Since 2019, the National Library Pūtoi Rito Communities of Readers initiative has been working to build reading engagement and address inequity of access to books by collaborating with local and national partners to co-create a collective approach. Projects were undertaken in four diverse areas throughout Aotearoa, with more planned for 2023. 

One of 30 Lilliput Libraries in South Dunedin.

One of 30 Lilliput Libraries in South Dunedin.

Read, Share, Grow in South Dunedin is one of the projects – it’s a partnership between Dunedin City Council, Methodist Mission Southern, Ministry of Education, the National Library of New Zealand, Te Rūnanga o Ōtākou and Kāti Huirapa Rūnaka ki Puketeraki.

“The thinking around reading was, how do we grow a nation of readers? This requires collaboration and it’s about bringing a strategically focused approach to how we build collaboration, capability, awareness and support while working with a whole lot of different people,” explains Elizabeth Jones.

Diverse communities

Read Share Grow has seen more than 16,000 books distributed through 120 early childhood education centres, schools, community groups and businesses in South Dunedin.

Bridget Schaumann works for National Library’s Services to Schools in Dunedin and says that a key finding from Pūtoi Rito is that there is a lack of diverse stories and books that tamariki and whānau from a range of cultures can relate to.

“We’ve learned that there’s a great need for diverse books – especially in Pacific languages – and for children to see themselves represented in story and picture books living their everyday lives. We know that there are just not enough of those books.  

“We’d love to encourage anybody who’s got a story in them to get it written so that kids can see the local stories. There are a lot of cultures that have an oral tradition with myths and legends passed down through families, but it would be wonderful if there were more books that a child could pick up in a school library and the family could share together,” she says.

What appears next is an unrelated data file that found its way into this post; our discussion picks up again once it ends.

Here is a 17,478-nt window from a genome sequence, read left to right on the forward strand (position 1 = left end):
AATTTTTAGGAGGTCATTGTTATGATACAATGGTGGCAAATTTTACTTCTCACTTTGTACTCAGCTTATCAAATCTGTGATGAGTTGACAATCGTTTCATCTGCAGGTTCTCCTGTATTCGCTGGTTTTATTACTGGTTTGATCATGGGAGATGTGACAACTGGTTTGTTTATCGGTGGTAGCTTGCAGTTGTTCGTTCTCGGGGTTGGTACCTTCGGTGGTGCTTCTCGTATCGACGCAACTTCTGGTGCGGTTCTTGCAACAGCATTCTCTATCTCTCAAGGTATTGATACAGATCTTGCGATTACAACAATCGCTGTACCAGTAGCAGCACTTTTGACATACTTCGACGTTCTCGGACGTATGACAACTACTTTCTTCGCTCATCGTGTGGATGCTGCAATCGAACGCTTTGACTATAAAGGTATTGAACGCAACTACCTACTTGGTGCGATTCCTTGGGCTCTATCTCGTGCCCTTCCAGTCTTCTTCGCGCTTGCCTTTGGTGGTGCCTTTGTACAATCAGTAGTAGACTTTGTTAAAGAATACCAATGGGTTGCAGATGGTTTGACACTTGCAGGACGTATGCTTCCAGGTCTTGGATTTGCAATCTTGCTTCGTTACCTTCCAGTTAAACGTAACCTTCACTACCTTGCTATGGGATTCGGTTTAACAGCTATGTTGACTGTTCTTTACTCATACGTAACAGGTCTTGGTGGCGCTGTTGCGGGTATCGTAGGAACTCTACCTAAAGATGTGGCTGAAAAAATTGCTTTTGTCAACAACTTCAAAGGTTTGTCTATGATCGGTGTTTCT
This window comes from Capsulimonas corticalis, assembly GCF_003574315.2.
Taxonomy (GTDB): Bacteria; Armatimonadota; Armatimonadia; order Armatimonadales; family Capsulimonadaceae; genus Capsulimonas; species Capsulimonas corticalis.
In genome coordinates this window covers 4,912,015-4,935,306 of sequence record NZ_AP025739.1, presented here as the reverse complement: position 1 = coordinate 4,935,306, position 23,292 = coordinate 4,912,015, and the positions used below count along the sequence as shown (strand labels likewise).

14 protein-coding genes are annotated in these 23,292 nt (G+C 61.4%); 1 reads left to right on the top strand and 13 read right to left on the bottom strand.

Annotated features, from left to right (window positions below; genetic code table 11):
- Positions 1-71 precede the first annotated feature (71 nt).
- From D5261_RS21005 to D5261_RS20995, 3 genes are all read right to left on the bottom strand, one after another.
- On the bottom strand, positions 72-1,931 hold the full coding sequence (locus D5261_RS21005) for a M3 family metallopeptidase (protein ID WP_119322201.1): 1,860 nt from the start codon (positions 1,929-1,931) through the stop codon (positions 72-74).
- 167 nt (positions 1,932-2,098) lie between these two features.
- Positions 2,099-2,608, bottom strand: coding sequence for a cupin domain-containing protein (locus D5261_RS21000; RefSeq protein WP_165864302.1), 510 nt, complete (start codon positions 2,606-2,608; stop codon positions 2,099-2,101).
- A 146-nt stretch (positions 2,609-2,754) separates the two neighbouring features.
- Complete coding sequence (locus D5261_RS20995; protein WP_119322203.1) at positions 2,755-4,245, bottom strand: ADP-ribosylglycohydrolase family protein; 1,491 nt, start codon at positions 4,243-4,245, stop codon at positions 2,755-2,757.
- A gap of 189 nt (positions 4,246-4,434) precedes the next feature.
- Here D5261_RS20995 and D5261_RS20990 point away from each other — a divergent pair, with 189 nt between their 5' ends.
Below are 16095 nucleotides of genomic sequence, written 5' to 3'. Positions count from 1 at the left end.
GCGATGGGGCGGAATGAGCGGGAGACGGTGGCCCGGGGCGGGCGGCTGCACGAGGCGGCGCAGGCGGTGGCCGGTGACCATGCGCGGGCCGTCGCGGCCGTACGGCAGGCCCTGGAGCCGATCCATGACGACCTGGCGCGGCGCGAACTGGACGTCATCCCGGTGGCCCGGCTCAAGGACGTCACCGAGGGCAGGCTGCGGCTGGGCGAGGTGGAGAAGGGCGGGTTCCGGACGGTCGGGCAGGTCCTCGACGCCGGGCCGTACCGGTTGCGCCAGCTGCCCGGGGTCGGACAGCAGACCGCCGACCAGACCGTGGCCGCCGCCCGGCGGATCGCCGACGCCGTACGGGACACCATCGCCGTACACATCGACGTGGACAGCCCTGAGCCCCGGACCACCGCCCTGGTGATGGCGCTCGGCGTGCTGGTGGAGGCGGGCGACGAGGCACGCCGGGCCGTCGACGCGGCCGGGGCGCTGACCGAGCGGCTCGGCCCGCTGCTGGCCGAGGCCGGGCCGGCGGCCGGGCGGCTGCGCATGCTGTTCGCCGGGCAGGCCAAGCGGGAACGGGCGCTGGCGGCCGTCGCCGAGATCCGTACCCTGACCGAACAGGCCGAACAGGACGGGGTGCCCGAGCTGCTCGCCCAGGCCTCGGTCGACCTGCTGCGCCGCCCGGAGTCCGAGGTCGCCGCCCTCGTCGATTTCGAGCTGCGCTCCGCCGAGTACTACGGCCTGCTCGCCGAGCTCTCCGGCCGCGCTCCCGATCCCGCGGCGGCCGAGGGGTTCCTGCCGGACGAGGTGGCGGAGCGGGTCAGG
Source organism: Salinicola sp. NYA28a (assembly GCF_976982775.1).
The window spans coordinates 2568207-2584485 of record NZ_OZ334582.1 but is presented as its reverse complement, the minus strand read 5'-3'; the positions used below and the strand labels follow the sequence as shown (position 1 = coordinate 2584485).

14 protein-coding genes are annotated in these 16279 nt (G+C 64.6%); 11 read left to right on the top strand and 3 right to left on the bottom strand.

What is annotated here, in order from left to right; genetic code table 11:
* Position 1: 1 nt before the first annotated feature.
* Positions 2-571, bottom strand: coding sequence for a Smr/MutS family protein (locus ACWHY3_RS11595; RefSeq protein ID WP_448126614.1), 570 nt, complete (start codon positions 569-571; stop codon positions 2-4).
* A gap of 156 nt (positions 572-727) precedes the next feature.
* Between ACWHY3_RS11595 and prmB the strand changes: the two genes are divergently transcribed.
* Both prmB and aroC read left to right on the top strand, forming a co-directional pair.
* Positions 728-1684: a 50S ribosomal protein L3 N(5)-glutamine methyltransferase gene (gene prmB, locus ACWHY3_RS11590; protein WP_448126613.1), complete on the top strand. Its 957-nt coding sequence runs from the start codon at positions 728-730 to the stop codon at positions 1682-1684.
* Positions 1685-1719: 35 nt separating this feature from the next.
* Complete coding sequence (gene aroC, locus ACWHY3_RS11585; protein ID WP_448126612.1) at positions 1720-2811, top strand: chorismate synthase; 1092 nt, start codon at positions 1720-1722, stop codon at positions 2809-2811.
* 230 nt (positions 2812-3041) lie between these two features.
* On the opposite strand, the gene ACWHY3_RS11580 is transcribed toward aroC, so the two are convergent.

Engaging tamariki and whānau

Last year, as part of the library’s summer reading programme, Read Share Grow developed a book trail featuring the 30 Lilliput Libraries in South Dunedin. Lilliput Libraries are a community initiative of small free libraries in the streets of Dunedin. People can take books for free and may add to the library if they wish.

Read, Share, Grow, a National Library Pūtoi Rito Communities of Readers initiative, is well supported by the community in South Dunedin.

Read, Share, Grow, a National Library Pūtoi Rito Communities of Readers initiative, is well supported by the community in South Dunedin.

“We’ve made a map so the kids go from Lilliput to Lilliput and tick off the ones they have been to. They can take books from there, or swap books out. They take their completed form to the South Dunedin Library where they can do activities and then they get a book,” says Bridget.

Pūtoi Rito continues to go from strength to strength in South Dunedin with the Read Share Grow team holding and attending many events, including the Lilliput book trail and book swaps which will be run again this summer.

“One of the success factors was that it was a joyful strength-based concept and approach – who doesn’t want wonderful, beautiful books? We’ve tried to ensure that we have books in home and heart languages, such as Farsi, Arabic, te Reo, Pasifika languages, to ensure kids have books they can identify with,” says Jo Buchan.

“We know there have been shifts in attitude, awareness, confidence; a real sense of pride and ownership by the community and a long-term commitment by the partners to keep going with this,” adds Elizabeth.


Pūtoi Rito Communities of Readers.

BY Education Gazette editors
Education Gazette | Tukutuku Kōrero,

Posted: 2:18 pm, 1 November 2022

Get new listings like these in your email
Set up email alerts